Andy Murray booked his place in a fifth grand slam final when he beat Tomas Berdych in the US Open semis on Saturday.
Here, we look back at the significant moments in the Scottish ace's career as he goes for a first-ever grand slam success against Novak Djokovic.
US Open junior title (September 2004)
Murray's talent for tennis was evident from an early age. He won the prestigious Orange Bowl in Florida aged 12 and went to train in Spain when he was 15 to develop his game. Victory over Sergiy Stakhovsky in the final of the US Open juniors cemented his position as Britain's brightest hope.
Making a mark on grass (June 2005)
Wild card Murray reached the third round at Queen's and was in a winning position against former grand slam winner Thomas Johansson before succumbing to cramp. It was a similar story on his senior Wimbledon debut as he beat world number 16 Radek Stepanek in round two and went two sets up against David Nalbandian only to lose in five.
First ATP Tour final (September 2005)
Murray enjoyed a superb run to the final of the Thailand Open in Bangkok but found world number one Roger Federer one obstacle too far. The run took him into the top 100 for the first time.
Maiden ATP Tour title (February 2006)
Andy Roddick was the Scot's first top-10 victim as he beat the world number three in the semi-finals of the SAP Open in San Jose. He then defeated Lleyton Hewitt in three sets to lift the trophy, climbing into the top 50.
Team Murray (December 2007)
The Lawn Tennis Association hired coach Brad Gilbert to work with Murray but the young Scot knew it was not for him. After only 18 months together, Murray ended the arrangement and assembled his own team of coach Miles Maclagan plus fitness trainers, a physio and various friends.
Wimbledon thriller (June 2008)
Murray gave the Centre Court crowd a rollercoaster ride as he came back from two sets down to beat Richard Gasquet and reach the quarter-finals for the first time. He was well beaten by Rafael Nadal, though.
Masters magic (August 2008)
The Scot won his first Masters title in Cincinnati, beating Novak Djokovic in the final.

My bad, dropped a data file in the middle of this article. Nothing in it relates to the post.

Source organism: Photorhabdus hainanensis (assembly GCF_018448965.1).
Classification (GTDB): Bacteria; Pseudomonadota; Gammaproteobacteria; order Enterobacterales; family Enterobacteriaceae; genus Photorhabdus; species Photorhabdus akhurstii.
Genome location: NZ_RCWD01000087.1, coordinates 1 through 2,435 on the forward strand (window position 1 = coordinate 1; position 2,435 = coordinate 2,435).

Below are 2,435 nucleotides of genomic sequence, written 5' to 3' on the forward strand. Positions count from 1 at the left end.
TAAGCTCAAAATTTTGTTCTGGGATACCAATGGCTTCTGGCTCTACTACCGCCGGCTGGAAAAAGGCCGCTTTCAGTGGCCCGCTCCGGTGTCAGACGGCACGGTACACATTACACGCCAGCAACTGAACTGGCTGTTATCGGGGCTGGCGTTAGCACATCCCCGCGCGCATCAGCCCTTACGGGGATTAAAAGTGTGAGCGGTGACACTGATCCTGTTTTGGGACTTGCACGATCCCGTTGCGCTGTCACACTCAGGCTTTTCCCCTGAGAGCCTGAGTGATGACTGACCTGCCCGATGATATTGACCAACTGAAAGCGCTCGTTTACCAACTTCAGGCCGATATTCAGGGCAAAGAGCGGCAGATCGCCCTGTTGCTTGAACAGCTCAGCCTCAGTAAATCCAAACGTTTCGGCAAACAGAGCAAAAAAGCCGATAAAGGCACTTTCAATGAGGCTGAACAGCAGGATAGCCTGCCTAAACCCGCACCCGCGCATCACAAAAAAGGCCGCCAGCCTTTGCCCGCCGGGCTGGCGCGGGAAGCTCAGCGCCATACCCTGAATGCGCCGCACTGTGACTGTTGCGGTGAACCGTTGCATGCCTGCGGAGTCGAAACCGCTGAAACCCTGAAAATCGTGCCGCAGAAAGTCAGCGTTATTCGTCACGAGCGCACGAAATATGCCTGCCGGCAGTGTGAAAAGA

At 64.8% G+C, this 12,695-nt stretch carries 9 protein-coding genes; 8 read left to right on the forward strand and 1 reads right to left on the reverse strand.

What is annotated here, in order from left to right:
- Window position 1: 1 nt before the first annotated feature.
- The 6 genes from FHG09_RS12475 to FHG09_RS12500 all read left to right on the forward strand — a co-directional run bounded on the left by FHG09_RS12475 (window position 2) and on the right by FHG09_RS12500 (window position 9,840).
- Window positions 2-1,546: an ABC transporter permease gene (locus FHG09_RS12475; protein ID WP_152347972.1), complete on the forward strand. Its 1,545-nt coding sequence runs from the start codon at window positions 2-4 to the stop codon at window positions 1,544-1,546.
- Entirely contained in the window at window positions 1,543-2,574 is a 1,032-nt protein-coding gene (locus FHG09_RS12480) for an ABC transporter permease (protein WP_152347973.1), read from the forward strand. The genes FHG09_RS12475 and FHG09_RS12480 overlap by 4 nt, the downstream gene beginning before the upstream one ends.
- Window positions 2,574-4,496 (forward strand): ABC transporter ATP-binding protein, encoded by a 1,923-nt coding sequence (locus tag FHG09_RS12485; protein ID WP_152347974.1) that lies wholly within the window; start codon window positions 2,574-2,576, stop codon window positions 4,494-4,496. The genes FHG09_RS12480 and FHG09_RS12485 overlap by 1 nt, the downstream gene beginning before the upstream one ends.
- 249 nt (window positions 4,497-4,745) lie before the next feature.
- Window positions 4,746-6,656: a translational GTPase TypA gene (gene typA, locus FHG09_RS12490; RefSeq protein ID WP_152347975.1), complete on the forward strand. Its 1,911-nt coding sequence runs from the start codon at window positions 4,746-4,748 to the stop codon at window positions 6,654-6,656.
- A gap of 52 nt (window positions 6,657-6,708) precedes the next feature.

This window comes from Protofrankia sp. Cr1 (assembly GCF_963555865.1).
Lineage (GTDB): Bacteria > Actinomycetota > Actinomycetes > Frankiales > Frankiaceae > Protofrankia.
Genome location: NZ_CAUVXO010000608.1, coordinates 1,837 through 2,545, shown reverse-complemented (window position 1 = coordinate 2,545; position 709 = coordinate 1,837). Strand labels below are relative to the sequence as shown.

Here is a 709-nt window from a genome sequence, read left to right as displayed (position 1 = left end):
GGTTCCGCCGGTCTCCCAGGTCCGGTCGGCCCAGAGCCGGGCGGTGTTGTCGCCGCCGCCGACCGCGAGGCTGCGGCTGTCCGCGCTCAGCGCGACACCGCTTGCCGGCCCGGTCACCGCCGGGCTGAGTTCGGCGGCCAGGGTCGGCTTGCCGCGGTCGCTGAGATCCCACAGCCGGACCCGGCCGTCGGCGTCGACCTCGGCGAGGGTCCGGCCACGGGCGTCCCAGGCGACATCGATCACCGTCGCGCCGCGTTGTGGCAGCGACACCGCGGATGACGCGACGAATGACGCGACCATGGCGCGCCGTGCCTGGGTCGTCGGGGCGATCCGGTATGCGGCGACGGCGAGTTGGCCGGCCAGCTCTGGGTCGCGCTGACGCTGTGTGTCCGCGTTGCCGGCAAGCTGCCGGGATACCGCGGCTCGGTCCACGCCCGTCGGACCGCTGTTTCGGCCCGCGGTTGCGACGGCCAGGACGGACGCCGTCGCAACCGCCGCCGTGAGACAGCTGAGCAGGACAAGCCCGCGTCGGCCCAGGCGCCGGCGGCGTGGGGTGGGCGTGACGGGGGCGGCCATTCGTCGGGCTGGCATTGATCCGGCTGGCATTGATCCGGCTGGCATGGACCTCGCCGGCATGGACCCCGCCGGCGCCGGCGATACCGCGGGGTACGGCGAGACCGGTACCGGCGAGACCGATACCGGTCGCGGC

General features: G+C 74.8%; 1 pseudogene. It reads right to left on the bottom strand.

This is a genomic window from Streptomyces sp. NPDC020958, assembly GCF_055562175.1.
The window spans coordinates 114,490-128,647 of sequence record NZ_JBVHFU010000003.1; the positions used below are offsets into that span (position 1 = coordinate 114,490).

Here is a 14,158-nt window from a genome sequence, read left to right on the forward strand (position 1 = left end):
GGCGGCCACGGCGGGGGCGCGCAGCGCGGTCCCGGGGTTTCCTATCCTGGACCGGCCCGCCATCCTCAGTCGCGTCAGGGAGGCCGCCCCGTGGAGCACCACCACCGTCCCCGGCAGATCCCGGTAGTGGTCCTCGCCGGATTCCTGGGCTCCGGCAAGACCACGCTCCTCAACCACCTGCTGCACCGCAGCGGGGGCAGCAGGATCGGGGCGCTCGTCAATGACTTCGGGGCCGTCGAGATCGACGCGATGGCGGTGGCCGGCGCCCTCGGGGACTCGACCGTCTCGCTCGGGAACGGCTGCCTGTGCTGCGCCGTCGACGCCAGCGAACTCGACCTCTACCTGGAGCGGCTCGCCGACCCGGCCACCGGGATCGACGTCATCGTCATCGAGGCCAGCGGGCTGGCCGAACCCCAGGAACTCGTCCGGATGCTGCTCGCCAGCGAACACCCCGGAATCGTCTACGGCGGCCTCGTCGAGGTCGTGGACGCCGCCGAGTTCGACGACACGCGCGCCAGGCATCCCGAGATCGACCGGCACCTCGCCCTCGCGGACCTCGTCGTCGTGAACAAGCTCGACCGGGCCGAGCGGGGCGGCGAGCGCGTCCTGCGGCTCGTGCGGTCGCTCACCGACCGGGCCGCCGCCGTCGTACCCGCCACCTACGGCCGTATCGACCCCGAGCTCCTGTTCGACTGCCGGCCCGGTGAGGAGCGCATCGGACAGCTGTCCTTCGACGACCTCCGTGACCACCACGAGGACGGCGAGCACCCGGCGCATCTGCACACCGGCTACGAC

US Open breakthrough (September 2008)
Murray and the US Open always seemed made for each other. After coming back from two sets down against Jurgen Melzer in round three, 21-year-old Murray beat Nadal for the first time, in a marathon match over two days. Federer was a class act in the final, however.
Back-to-back titles (October 2008)
Murray's US Open heroics lifted him to number four in the world for the first time and he cemented that position by winning the Madrid Masters, beating Federer in the semi-final, and successfully defending his St Petersburg Open title. He also qualified for the Masters Cup for the first time.
Biggest title (April 2009)
Murray was victorious at the Miami Masters - known as the unofficial fifth major - beating Djokovic in the final.
Ranking milestone (May 2009)
Murray became the first British player ever to be officially ranked number three in the world on May 11. He then climbed to number two in August, albeit briefly.
King of Queen's (June 2009)
Murray reached the quarter-finals of the French Open for the first time and then justified his number one seeding by becoming the first British winner at Queen's for 71 years, his first title on grass.
Getting closer at SW19 (July 2009)
Murray boosted hopes of a first home men's singles winner with a thrilling run to the semi-finals at Wimbledon. He was favourite to beat Andy Roddick but the American produced an inspired display to win in four sets.
Missing out in Melbourne (January 2010)
After knocking out Nadal and Marin Cilic to reach the final of the Australian Open, Murray's grand slam hopes were again dashed by Federer. The Swiss triumphed 6-3 6-4 7-6 (13/11) at Melbourne Park.
Another Melbourne final (January 2011)
Back in the Australian Open final, Murray was optimistic he could go one better than in 2010. But he suffered a 6-4 6-2 6-3 defeat against Djokovic and lost three straight first-round matches afterwards.
Nadal has Murray's measure (June-September 2011)
Murray was having his most consistent season, marked by reaching the semi-finals at every grand slam. At the French Open, Wimbledon and the US Open it was the same story, though - Murray was good but not good enough to beat Nadal.
So near and yet so far (January 2012)
Under new coach Ivan Lendl, Murray produced one of his best grand slam performances in the semi-finals of the Australian Open, pushing world number one Djokovic all the way before finally losing out in five sets after almost five hours.
First Wimbledon final (July 2012)
Murray ended the 74-year wait for a British Wimbledon finalist by holding his nerve under intense pressure to defeat Jo-Wilfried Tsonga 6-3 6-4 3-6 7-5, setting up a clash with Roger Federer. He was unable to make the next step, though, losing to the Swiss in four sets.
Olympics golden moment (August 2012)
Having lost to Federer on Centre Court, Murray bounced back with a 6-2 6-1 6-4 victory against the same opponent in the Olympic final before partnering Laura Robson to silver in the mixed doubles.